Avogadro's law - Wikipedia
1 mole of atoms = × atoms = Gram atomic mass or Molar mass of Relationship between mole, number of particles and mass and. the volume occupied by 1 mole of a gas at STP of that substance Describe the relationship between Avogadro's number and one mole of any substance. What is the mathematical relationship between atomic mass units 1 mole of C atoms = x 10 to the 23rd (Avogadro's number) of atoms.
There are kind of more Byzantine definitions of a mole. This actually is not-- actually, let me copy and paste it from Wikipedia. This is Wikipedia's definition of a mole. And you hopefully at the end of this video you'll see that they're equivalent. But if you're just getting exposed to the concept, this to me, it's just not an easy concept. Basically, a "a mole is defined as the amount of substance of a system that contains as many elemental entities as there are atoms in 12 grams of carbon So if you just take the last part, atoms in 12 grams of carbon So that means that there are 1 mole of carbon let me write it like that-- carbon There are 1 mole of carbon 12 atoms in 12 grams of carbon.
And so that's why a mole is useful. So I could have just instead of writing 1 mole, I could have replaced this as there's 6. How do you figure that out? Or I guess, what else does this mean? I mean, we just added in carbon, they said it's the amount of substance of any molecule, if you convert between atomic mass units and grams.
This I find very confusing. How can we apply this in other places? So the first thing to realize is a mole is just a way of translating between grams and atomic mass units. One carbon 12 atom is what? What's its mass number? That's why it's called carbon 12 instead of carbon So its mass is 12 atomic mass units. So if you have something that has a mass of 12 atomic mass units and you have a mole of them, or you have 6.
So another way to think about it is 1 gram is equal to 1 mole of atomic mass units. I'll write amu's like that. Or you can write 1 gram is equal to 6. And the reason why this is useful-- and it's kind of addressed in this Wikipedia definition there-- is it helps us translate between the atomic world-- where we deal with atomic mass units and we deal with, oh, we've got an extra neutron now, let's add one to our atomic mass number-- and translating between that atomic world and our everyday world where we deal in grams.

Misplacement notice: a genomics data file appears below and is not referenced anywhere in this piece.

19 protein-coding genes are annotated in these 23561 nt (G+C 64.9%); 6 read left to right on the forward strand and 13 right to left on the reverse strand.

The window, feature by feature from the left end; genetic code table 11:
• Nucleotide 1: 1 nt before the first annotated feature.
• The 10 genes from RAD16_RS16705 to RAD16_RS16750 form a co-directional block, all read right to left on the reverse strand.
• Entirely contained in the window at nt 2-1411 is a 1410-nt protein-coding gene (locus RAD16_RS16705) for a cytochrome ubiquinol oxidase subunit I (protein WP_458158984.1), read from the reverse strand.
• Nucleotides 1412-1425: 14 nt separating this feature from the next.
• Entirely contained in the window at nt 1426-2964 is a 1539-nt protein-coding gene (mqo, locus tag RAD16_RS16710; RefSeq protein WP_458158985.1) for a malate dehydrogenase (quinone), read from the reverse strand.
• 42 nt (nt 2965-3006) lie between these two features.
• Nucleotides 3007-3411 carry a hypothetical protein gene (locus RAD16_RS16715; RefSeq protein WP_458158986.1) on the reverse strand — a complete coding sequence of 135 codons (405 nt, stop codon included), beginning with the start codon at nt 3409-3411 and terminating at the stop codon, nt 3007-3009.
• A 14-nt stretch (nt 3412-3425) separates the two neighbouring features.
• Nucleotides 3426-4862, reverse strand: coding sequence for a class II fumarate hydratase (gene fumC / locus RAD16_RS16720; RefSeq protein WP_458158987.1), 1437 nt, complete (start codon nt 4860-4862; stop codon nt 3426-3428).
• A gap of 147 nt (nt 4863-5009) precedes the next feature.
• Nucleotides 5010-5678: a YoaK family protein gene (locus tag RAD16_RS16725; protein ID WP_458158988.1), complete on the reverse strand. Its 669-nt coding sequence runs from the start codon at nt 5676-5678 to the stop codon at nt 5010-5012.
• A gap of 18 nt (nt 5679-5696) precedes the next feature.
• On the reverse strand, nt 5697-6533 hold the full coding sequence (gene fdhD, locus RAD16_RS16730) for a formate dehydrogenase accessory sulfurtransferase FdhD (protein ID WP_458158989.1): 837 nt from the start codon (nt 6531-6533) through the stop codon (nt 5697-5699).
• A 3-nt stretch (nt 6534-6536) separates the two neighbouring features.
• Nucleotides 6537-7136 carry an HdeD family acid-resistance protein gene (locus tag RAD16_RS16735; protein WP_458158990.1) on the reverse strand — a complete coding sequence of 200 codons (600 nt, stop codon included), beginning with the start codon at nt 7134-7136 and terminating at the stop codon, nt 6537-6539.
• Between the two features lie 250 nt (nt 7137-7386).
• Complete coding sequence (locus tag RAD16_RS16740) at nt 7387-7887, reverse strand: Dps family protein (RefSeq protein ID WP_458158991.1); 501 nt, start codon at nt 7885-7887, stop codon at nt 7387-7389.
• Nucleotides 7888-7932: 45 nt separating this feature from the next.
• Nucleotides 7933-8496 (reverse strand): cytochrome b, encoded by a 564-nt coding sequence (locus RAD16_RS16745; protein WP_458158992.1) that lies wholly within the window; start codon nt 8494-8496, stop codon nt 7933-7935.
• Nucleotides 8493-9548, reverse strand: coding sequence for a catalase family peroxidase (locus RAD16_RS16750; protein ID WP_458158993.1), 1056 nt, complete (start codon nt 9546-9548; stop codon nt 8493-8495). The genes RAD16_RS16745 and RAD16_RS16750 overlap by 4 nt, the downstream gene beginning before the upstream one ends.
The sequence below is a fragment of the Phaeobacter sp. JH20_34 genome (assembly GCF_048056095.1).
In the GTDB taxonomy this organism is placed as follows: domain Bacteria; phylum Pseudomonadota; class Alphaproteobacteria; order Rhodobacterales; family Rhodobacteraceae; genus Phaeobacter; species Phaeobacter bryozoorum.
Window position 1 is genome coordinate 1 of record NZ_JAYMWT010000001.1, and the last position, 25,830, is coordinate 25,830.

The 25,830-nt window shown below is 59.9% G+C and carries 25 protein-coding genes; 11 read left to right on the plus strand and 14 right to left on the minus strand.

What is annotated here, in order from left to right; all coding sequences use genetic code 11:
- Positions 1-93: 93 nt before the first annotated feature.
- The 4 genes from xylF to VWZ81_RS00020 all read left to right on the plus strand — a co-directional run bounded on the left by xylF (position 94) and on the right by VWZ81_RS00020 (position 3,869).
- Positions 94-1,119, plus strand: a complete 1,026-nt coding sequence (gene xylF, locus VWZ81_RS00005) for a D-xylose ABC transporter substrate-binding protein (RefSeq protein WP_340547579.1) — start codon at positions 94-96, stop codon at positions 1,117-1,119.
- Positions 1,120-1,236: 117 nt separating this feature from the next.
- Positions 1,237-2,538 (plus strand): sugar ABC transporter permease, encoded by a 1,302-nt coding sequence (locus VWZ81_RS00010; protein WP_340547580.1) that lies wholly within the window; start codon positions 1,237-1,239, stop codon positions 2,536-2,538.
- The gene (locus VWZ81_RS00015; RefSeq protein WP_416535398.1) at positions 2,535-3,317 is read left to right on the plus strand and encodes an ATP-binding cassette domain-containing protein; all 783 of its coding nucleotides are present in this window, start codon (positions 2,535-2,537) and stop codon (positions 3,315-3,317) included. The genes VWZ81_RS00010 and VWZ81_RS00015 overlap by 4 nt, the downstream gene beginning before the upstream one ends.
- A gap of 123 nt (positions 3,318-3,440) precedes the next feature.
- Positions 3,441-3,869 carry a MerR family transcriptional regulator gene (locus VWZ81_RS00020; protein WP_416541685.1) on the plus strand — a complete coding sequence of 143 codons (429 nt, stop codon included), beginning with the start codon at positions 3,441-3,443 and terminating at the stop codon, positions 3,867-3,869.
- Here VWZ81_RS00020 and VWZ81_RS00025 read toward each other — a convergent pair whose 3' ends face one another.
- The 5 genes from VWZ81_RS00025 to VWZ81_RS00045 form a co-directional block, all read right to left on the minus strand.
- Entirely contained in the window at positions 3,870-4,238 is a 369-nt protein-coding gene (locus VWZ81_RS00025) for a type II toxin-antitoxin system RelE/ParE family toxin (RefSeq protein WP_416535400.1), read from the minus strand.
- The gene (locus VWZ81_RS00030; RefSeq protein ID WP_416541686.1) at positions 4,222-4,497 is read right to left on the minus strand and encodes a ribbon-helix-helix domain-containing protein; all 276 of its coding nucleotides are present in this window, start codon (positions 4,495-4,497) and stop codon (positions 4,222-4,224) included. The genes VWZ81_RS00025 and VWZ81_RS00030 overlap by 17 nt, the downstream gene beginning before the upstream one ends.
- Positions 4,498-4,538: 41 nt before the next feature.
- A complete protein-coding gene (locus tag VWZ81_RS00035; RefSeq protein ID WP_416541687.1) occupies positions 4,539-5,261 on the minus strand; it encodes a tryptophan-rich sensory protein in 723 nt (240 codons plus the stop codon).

And just so you know, a gram is still a pretty small amount of mass.
A kilogram is about 2 pounds. So this is not much.
The mole and Avogadro's number (video) | Khan Academy
So there's a ton of atoms in a very small amount of-- in 1 gram of carbon, or at least in 12 grams of carbon, you have a ton of atoms. And just to hit the point home, I probably should have talked about this in the atom. This is a huge number.Avogadro's Number and Moles
To maybe visualize it, if you think of-- I was told that in the diameter of a hair, if this is a hair and this is diameter of the hair, if you go this way there 1 million carbon atoms. Or if you were to take an apple and you were to try to figure out what fraction, if you were to make one of the atoms of an apple-- and obviously, an apple has a bunch of different types of atoms in it-- but if you were to take one of the atoms and make it the size of the apple, then the apple would be the size of the earth.
So an apple atom is to an apple as an apple is to the earth. So these are obviously-- it's hard for us to even process things of this size. When you just have one gram of-- well, let's say you have 1 gram of hydrogen.
The mole and Avogadro's number
If you have 1 gram of hydrogen, that means you have 1 mole of hydrogen. How do I know that? Because hydrogen's atomic mass number is 1.